The same boss who called silver a "trading sardine" also told me that markets go higher when there is more buying than selling. The first time I heard that I thought to myself, tell me something I do not know. As an arrogant youth I did not yet understand what he meant when he uttered those sage words. In the world of gold and silver, it is always investment demand that determines the path of least resistance for prices. If the market begins to perceive that the price of silver put in a good bottom at just below $15.70 per ounce in late 2016, the buyers and the herd may just begin to return to the market in the weeks ahead. However, if silver fails they are likely to stay away and open interest will either begin to decline once again or will remain around the current level.

The dollar could hold the key

The historical price relationship between silver and the value of the U.S. dollar may be the best predictor of the future for the precious metal.

Source: CQG

As the daily chart of the dollar index shows, silver moved higher as the dollar corrected towards the bottom end of its trading range through 2016. However, the dollar found a bottom in May, two months before silver rallied to its highest price of the year and as the dollar began to make higher highs the price of silver slipped lower. When the dollar broke to new highs in November, it did not take long for silver to move to new medium-term lows. The dollar peaked on January 3 and corrected lower and now silver is correcting higher. The price of silver has been trading in lockstep with silver over recent sessions; therefore it may hold the key to the path for the precious metal in the weeks ahead. If the dollar index breaks below the 100.60 level on the active month March futures contract expect silver the challenge its critical resistance level on the upside.

$17.30 would be a first step

To break the bearish pattern of lower highs and lower lows in silver, the first level of resistance is at the December 7 highs of $17.30 per ounce.

Source: CQG

As the daily chart for COMEX silver illustrates, to negate the pattern of lower highs, silver needs to trade above $17.30. While a break above that level will not necessarily turn the current silver bear into a bull, it would be a first step that would break the grip of the bear that still has silver in its clutches.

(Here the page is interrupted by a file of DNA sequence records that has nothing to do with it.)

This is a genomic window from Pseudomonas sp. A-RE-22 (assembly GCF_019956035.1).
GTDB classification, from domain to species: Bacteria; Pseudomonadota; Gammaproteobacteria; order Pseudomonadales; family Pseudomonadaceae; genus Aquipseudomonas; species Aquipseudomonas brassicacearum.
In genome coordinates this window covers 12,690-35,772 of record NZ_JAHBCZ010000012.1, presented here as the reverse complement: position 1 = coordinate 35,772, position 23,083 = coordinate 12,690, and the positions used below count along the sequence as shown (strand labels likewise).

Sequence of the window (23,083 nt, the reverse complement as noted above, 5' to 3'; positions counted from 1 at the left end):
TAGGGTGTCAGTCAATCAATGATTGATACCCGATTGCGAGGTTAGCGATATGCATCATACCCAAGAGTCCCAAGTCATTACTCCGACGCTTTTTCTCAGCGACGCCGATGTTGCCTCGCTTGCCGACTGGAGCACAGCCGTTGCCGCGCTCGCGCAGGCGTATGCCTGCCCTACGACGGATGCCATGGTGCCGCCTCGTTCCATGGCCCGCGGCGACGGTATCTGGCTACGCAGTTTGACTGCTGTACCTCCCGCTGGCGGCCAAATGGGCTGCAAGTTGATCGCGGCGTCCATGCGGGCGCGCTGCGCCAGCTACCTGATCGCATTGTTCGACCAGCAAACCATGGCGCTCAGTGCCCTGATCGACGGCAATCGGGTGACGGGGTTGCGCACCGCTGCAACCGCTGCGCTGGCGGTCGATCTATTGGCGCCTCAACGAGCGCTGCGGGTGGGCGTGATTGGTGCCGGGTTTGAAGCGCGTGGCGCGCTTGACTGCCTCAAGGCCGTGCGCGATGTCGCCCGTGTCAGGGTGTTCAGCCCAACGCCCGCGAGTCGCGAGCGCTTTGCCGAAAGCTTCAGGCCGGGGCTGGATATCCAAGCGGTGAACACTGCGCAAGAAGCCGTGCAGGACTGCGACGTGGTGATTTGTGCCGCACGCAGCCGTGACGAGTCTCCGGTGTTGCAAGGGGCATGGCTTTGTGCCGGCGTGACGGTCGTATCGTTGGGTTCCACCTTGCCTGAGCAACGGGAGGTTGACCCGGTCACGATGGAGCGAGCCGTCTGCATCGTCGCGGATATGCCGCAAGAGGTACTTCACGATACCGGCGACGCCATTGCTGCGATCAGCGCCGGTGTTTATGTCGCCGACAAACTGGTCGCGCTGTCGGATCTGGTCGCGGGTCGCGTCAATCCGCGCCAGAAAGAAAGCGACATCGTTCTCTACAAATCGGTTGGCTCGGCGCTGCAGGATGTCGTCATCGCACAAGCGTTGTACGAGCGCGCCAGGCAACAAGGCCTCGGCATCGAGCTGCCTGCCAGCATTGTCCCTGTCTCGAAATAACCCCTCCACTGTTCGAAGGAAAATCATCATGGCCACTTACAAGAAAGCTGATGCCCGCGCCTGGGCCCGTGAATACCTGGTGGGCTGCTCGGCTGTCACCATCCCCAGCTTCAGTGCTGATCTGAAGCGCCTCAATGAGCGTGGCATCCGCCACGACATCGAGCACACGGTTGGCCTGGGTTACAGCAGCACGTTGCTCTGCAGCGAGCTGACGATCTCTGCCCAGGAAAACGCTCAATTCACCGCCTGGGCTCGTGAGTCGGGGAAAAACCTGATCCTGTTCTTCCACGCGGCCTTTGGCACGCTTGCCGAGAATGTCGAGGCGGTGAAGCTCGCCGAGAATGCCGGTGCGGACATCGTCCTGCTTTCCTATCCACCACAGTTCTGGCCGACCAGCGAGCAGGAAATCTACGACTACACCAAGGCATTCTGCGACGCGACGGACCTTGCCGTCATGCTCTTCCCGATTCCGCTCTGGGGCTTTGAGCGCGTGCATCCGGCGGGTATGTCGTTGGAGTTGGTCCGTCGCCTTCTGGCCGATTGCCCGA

Source: CQG

The monthly silver chart still depicts a bearish trend for the metal and it may take months for that to change. However, silver tends to be a wild commodity. At this point, I would not be surprised to see silver trade $1 higher or lower at this point, the metal loves to move for no apparent reason other than more selling than buying or vice versa.

Silver looks a lot better than it did a few short weeks ago but it is not out of the woods just yet. The weekly chart tells us that more gains are possible but the monthly pictorial still points to a bear market. Any shorts in silver should place stops above the $17.30 level and the longs need to watch $16.25 on the downside. Silver can be a wild metal but it may just turn out to signal the next move in all precious metals prices as the herd of buying or selling tends to turn to silver first as it tends to offer the best rewards for those traders that call the market right.

I am flat silver right now but I will be a scale up seller to the $17.30 level on March futures, above there I will cover my short position. The trend in the dollar is strong for technical and fundamental reasons and I believe that interest rates in the U.S. will continue to head higher. Those factors do not present a bullish case for the price of silver but I have learned to be flexible and turn on a dime when silver decides to tell me I am wrong. Since so many investors look for an opportunity to hop on silver when it moves higher, $17.30 should be your wakeup call but always watch out for the head fake move. Call options could be the best vehicle to use for a stop on a short position. Keep tight stops on positions in the silver market in the weeks ahead. We could be in for lots of variance.

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Disclosure: I/we have no positions in any stocks mentioned, and no plans to initiate any positions within the next 72 hours.

I wrote this article myself, and it expresses my own opinions. I am not receiving compensation for it (other than from Seeking Alpha). I have no business relationship with any company whose stock is mentioned in this article.